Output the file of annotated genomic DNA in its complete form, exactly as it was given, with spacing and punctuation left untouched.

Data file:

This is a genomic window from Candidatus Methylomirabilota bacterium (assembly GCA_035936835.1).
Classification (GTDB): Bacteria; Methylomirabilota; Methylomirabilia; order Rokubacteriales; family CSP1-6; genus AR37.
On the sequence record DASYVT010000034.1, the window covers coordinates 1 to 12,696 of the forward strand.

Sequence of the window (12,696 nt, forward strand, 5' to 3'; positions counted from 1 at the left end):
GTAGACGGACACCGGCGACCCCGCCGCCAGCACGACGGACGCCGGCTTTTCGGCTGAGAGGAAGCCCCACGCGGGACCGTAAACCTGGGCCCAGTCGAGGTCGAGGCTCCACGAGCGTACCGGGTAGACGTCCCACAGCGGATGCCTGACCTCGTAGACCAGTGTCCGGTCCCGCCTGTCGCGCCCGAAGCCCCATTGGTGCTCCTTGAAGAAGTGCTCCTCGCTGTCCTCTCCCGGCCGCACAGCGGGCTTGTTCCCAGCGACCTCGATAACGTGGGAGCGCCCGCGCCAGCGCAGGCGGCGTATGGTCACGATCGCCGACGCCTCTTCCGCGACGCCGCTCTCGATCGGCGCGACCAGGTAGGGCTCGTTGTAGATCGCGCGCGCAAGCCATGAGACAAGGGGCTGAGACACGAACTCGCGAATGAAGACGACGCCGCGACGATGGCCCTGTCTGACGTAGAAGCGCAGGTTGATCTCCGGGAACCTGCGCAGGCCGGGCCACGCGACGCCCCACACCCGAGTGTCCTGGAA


This is a genomic window from Candidatus Methylomirabilota bacterium (assembly GCA_035936835.1).
Classification (GTDB): Bacteria; Methylomirabilota; Methylomirabilia; order Rokubacteriales; family CSP1-6; genus AR37.
On the sequence record DASYVT010000034.1, the window covers coordinates 1 to 12,696 of the forward strand.

Sequence of the window (12,696 nt, forward strand, 5' to 3'; positions counted from 1 at the left end):
GTAGACGGACACCGGCGACCCCGCCGCCAGCACGACGGACGCCGGCTTTTCGGCTGAGAGGAAGCCCCACGCGGGACCGTAAACCTGGGCCCAGTCGAGGTCGAGGCTCCACGAGCGTACCGGGTAGACGTCCCACAGCGGATGCCTGACCTCGTAGACCAGTGTCCGGTCCCGCCTGTCGCGCCCGAAGCCCCATTGGTGCTCCTTGAAGAAGTGCTCCTCGCTGTCCTCTCCCGGCCGCACAGCGGGCTTGTTCCCAGCGACCTCGATAACGTGGGAGCGCCCGCGCCAGCGCAGGCGGCGTATGGTCACGATCGCCGACGCCTCTTCCGCGACGCCGCTCTCGATCGGCGCGACCAGGTAGGGCTCGTTGTAGATCGCGCGCGCAAGCCATGAGACAAGGGGCTGAGACACGAACTCGCGAATGAAGACGACGCCGCGACGATGGCCCTGTCTGACGTAGAAGCGCAGGTTGATCTCCGGGAACCTGCGCAGGCCGGGCCACGCGACGCCCCACACCCGAGTGTCCTGGAA